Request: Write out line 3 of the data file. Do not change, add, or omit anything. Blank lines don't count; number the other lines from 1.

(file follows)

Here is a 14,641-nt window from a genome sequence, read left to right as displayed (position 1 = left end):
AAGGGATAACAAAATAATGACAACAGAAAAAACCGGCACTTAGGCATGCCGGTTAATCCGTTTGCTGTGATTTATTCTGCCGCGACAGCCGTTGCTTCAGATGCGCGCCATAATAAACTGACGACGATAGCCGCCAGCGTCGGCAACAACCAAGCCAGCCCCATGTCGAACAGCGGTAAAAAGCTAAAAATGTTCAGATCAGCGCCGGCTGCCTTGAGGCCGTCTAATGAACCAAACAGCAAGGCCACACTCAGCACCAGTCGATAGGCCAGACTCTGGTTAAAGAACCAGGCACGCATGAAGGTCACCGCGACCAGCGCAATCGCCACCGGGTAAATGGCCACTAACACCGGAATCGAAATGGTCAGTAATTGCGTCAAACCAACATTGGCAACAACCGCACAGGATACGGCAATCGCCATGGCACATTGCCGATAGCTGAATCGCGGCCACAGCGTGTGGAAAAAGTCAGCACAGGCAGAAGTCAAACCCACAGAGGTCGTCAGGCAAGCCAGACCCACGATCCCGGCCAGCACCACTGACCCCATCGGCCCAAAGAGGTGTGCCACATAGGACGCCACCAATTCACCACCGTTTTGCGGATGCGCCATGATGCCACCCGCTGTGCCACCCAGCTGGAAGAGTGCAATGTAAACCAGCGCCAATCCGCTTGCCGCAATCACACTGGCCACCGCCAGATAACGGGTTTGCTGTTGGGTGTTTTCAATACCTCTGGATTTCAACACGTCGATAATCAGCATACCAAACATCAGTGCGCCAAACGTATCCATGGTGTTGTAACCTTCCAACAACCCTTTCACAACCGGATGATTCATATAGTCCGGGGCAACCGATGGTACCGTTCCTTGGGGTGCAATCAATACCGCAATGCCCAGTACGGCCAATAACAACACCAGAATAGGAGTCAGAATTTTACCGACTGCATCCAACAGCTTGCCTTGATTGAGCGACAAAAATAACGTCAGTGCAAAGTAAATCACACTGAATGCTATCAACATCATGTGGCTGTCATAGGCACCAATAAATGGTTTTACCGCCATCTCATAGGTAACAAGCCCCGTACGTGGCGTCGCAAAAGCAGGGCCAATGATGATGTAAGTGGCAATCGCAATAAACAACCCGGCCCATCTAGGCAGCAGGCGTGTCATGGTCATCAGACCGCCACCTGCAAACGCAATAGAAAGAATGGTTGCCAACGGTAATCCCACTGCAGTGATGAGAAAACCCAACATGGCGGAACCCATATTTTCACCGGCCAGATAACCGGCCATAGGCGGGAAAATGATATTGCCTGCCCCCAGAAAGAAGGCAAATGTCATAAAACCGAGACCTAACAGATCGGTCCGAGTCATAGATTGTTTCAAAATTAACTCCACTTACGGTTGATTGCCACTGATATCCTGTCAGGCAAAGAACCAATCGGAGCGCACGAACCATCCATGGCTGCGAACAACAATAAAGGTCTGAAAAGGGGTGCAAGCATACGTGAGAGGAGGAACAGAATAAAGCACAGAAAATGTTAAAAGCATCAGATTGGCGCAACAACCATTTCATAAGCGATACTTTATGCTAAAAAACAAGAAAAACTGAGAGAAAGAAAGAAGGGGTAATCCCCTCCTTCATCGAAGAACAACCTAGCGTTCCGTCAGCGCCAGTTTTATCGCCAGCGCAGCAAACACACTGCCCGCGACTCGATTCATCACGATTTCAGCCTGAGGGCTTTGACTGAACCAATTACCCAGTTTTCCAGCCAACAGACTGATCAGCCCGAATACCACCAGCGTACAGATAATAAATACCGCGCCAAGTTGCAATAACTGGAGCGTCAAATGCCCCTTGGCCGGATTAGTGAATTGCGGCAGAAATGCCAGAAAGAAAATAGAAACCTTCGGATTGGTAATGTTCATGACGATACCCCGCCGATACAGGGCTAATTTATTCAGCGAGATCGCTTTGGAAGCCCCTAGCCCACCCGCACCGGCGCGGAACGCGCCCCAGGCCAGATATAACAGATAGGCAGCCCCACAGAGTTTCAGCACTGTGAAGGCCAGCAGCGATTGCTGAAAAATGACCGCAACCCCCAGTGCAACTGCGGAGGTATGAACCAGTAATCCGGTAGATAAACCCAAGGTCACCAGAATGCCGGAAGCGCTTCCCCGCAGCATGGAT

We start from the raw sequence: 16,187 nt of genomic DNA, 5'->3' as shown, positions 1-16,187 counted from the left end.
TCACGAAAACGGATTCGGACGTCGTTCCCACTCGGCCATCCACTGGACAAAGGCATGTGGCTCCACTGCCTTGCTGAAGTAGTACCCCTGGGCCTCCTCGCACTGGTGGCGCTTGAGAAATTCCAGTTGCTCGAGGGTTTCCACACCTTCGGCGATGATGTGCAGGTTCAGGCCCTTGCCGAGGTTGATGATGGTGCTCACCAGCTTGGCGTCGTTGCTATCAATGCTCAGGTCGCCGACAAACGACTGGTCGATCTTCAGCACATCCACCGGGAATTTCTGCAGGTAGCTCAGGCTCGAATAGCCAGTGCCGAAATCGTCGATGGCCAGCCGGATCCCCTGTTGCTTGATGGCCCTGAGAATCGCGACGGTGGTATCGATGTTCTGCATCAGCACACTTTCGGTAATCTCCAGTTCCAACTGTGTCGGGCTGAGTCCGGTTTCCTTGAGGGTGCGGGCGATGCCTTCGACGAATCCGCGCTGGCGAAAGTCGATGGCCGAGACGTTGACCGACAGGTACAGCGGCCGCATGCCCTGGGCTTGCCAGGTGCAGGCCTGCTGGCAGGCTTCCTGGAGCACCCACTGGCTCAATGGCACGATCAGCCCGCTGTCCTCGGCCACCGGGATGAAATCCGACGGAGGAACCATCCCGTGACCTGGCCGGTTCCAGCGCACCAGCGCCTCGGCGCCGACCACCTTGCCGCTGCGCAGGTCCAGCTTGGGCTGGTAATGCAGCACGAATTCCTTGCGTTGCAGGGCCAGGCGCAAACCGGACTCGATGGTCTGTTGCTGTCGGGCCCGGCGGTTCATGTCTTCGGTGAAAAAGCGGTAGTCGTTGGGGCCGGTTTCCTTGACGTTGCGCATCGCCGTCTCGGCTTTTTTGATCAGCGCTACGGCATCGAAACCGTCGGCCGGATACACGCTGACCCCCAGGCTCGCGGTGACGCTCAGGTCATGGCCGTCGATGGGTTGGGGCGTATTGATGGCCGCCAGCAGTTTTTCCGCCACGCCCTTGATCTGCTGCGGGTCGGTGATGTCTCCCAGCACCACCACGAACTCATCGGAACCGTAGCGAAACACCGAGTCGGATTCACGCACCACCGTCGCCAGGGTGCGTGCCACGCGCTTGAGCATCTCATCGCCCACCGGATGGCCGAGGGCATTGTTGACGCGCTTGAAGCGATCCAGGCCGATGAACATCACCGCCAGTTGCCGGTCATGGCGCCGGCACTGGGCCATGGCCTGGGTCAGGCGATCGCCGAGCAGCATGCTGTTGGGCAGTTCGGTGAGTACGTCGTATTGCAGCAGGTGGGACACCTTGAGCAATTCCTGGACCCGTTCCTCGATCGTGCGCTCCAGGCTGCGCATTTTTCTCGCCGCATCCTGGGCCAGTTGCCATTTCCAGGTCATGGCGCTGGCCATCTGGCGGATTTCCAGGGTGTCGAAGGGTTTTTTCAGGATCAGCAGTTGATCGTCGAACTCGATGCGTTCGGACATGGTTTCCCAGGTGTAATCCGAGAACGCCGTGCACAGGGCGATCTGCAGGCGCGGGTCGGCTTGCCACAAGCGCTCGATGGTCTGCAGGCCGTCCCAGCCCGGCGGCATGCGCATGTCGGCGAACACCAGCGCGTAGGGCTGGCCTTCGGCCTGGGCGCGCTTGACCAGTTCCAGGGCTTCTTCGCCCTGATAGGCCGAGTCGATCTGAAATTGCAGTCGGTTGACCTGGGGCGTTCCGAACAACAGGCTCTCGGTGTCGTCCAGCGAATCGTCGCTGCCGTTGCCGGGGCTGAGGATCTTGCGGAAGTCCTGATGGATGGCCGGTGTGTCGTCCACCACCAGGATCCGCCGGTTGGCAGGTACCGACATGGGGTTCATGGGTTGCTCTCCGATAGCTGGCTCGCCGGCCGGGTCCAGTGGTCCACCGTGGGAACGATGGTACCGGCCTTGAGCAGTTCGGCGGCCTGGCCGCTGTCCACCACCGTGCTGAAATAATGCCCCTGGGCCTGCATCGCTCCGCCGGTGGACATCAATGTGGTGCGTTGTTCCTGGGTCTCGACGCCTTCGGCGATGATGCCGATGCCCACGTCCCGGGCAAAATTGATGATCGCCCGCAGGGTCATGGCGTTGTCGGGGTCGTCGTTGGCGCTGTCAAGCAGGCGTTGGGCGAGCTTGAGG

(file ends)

We start from the raw sequence: 16,187 nt of genomic DNA, 5'->3' as shown, positions 1-16,187 counted from the left end.